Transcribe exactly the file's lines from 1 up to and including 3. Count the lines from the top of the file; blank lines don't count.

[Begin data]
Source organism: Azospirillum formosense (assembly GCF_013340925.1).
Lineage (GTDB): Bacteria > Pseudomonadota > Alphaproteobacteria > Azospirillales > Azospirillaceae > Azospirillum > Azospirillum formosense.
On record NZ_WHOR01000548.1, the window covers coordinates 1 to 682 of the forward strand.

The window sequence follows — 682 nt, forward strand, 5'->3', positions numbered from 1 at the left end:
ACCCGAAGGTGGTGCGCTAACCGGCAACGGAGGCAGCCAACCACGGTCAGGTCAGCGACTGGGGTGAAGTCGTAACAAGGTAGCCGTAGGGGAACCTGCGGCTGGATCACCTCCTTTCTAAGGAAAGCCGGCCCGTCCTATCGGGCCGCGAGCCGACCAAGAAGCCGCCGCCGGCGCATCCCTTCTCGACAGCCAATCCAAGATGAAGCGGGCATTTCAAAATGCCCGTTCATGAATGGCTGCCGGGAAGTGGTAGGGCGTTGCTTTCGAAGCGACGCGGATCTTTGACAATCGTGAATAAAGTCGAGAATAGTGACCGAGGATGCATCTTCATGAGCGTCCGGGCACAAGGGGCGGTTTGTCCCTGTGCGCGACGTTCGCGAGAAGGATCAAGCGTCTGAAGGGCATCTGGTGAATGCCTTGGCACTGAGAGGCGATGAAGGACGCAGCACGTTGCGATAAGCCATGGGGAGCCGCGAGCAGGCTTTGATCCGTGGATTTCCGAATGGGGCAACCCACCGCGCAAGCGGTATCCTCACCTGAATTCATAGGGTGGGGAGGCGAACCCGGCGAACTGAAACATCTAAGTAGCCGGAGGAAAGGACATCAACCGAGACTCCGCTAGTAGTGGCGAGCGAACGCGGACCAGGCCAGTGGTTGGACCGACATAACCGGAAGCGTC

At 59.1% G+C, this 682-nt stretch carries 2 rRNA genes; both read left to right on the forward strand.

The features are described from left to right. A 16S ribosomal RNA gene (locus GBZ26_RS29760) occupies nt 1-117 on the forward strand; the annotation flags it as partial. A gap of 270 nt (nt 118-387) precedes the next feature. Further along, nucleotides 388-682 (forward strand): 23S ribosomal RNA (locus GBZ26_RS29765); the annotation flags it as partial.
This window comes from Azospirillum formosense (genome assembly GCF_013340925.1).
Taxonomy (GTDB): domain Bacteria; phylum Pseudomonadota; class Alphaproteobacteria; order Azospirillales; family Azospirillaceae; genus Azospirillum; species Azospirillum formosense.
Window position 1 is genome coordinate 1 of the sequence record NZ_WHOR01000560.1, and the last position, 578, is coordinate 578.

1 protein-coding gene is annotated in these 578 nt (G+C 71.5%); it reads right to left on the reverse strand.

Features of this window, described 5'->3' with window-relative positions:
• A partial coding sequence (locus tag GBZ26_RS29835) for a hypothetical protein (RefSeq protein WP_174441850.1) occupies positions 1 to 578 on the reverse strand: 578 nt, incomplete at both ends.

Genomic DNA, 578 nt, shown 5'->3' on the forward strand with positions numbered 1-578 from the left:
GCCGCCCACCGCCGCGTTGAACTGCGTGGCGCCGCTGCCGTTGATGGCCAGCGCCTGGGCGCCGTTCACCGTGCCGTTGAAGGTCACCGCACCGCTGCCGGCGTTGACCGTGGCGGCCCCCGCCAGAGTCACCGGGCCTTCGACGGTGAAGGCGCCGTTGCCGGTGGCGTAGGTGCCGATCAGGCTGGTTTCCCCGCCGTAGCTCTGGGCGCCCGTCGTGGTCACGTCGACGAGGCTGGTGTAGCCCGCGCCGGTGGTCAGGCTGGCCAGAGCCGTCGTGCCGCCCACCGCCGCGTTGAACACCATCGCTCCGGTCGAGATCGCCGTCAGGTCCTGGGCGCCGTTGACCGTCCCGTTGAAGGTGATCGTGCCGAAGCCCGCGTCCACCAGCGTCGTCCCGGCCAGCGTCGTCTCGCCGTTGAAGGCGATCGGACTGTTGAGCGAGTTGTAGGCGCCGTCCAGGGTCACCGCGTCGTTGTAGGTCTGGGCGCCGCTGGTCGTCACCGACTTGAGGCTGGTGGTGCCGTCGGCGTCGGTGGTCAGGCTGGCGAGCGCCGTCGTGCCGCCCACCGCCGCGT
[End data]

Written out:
Source organism: Azospirillum formosense (assembly GCF_013340925.1).
Lineage (GTDB): Bacteria > Pseudomonadota > Alphaproteobacteria > Azospirillales > Azospirillaceae > Azospirillum > Azospirillum formosense.
On record NZ_WHOR01000548.1, the window covers coordinates 1 to 682 of the forward strand.